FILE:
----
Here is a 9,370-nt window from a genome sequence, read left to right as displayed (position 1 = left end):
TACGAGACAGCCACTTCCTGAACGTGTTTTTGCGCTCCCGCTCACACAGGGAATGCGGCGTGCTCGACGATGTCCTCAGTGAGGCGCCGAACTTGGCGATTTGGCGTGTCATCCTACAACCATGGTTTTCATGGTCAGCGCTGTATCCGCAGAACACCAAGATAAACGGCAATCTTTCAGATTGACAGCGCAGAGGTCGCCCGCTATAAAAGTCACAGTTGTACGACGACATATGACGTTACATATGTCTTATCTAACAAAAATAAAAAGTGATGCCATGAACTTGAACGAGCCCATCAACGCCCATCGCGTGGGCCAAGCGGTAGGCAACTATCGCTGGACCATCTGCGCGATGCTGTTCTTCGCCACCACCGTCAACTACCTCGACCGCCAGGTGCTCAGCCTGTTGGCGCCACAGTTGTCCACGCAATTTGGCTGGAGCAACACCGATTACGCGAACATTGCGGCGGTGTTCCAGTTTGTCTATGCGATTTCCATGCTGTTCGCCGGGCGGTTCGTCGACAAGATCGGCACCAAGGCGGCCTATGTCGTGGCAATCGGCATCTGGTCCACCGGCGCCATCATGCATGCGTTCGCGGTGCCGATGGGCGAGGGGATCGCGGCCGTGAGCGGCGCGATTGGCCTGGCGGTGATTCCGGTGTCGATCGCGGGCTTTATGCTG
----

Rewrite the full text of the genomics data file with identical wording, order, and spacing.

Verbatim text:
Here is a 9,370-nt window from a genome sequence, read left to right as displayed (position 1 = left end):
TACGAGACAGCCACTTCCTGAACGTGTTTTTGCGCTCCCGCTCACACAGGGAATGCGGCGTGCTCGACGATGTCCTCAGTGAGGCGCCGAACTTGGCGATTTGGCGTGTCATCCTACAACCATGGTTTTCATGGTCAGCGCTGTATCCGCAGAACACCAAGATAAACGGCAATCTTTCAGATTGACAGCGCAGAGGTCGCCCGCTATAAAAGTCACAGTTGTACGACGACATATGACGTTACATATGTCTTATCTAACAAAAATAAAAAGTGATGCCATGAACTTGAACGAGCCCATCAACGCCCATCGCGTGGGCCAAGCGGTAGGCAACTATCGCTGGACCATCTGCGCGATGCTGTTCTTCGCCACCACCGTCAACTACCTCGACCGCCAGGTGCTCAGCCTGTTGGCGCCACAGTTGTCCACGCAATTTGGCTGGAGCAACACCGATTACGCGAACATTGCGGCGGTGTTCCAGTTTGTCTATGCGATTTCCATGCTGTTCGCCGGGCGGTTCGTCGACAAGATCGGCACCAAGGCGGCCTATGTCGTGGCAATCGGCATCTGGTCCACCGGCGCCATCATGCATGCGTTCGCGGTGCCGATGGGCGAGGGGATCGCGGCCGTGAGCGGCGCGATTGGCCTGGCGGTGATTCCGGTGTCGATCGCGGGCTTTATGCTG